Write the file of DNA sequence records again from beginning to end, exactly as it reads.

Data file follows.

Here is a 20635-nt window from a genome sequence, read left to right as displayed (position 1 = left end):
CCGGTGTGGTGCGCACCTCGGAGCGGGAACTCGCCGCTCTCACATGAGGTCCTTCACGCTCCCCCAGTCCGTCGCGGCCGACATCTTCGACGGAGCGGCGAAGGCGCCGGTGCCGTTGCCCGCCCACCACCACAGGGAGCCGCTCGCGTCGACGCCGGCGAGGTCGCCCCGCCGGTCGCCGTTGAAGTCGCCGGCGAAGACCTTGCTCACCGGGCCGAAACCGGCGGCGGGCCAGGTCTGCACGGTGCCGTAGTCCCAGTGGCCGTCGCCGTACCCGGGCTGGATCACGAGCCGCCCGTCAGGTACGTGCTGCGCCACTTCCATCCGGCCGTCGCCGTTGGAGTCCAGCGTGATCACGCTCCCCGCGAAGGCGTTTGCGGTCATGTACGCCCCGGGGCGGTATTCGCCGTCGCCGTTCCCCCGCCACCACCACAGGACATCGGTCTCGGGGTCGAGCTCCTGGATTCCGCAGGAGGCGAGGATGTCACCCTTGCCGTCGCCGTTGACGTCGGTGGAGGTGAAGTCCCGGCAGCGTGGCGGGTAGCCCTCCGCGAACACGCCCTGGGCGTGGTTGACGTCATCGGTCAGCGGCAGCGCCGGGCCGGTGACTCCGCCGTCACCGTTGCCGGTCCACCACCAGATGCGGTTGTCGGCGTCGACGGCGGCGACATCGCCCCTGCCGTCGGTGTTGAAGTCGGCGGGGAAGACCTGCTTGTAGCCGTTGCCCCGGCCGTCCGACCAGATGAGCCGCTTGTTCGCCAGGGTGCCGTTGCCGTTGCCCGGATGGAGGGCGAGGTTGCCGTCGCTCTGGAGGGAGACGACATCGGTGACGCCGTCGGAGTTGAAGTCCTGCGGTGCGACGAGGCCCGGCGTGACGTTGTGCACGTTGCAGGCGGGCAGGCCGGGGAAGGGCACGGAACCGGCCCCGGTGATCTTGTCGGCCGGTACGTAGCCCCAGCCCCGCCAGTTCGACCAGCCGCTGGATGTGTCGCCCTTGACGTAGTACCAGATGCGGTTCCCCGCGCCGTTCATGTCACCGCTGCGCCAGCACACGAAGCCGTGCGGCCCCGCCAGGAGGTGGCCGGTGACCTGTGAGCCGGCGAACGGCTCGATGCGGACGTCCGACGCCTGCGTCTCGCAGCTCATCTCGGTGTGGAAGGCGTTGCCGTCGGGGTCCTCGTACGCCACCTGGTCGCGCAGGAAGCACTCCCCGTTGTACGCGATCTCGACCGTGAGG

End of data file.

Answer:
Here is a 20635-nt window from a genome sequence, read left to right as displayed (position 1 = left end):
CCGGTGTGGTGCGCACCTCGGAGCGGGAACTCGCCGCTCTCACATGAGGTCCTTCACGCTCCCCCAGTCCGTCGCGGCCGACATCTTCGACGGAGCGGCGAAGGCGCCGGTGCCGTTGCCCGCCCACCACCACAGGGAGCCGCTCGCGTCGACGCCGGCGAGGTCGCCCCGCCGGTCGCCGTTGAAGTCGCCGGCGAAGACCTTGCTCACCGGGCCGAAACCGGCGGCGGGCCAGGTCTGCACGGTGCCGTAGTCCCAGTGGCCGTCGCCGTACCCGGGCTGGATCACGAGCCGCCCGTCAGGTACGTGCTGCGCCACTTCCATCCGGCCGTCGCCGTTGGAGTCCAGCGTGATCACGCTCCCCGCGAAGGCGTTTGCGGTCATGTACGCCCCGGGGCGGTATTCGCCGTCGCCGTTCCCCCGCCACCACCACAGGACATCGGTCTCGGGGTCGAGCTCCTGGATTCCGCAGGAGGCGAGGATGTCACCCTTGCCGTCGCCGTTGACGTCGGTGGAGGTGAAGTCCCGGCAGCGTGGCGGGTAGCCCTCCGCGAACACGCCCTGGGCGTGGTTGACGTCATCGGTCAGCGGCAGCGCCGGGCCGGTGACTCCGCCGTCACCGTTGCCGGTCCACCACCAGATGCGGTTGTCGGCGTCGACGGCGGCGACATCGCCCCTGCCGTCGGTGTTGAAGTCGGCGGGGAAGACCTGCTTGTAGCCGTTGCCCCGGCCGTCCGACCAGATGAGCCGCTTGTTCGCCAGGGTGCCGTTGCCGTTGCCCGGATGGAGGGCGAGGTTGCCGTCGCTCTGGAGGGAGACGACATCGGTGACGCCGTCGGAGTTGAAGTCCTGCGGTGCGACGAGGCCCGGCGTGACGTTGTGCACGTTGCAGGCGGGCAGGCCGGGGAAGGGCACGGAACCGGCCCCGGTGATCTTGTCGGCCGGTACGTAGCCCCAGCCCCGCCAGTTCGACCAGCCGCTGGATGTGTCGCCCTTGACGTAGTACCAGATGCGGTTCCCCGCGCCGTTCATGTCACCGCTGCGCCAGCACACGAAGCCGTGCGGCCCCGCCAGGAGGTGGCCGGTGACCTGTGAGCCGGCGAACGGCTCGATGCGGACGTCCGACGCCTGCGTCTCGCAGCTCATCTCGGTGTGGAAGGCGTTGCCGTCGGGGTCCTCGTACGCCACCTGGTCGCGCAGGAAGCACTCCCCGTTGTACGCGATCTCGACCGTGAGG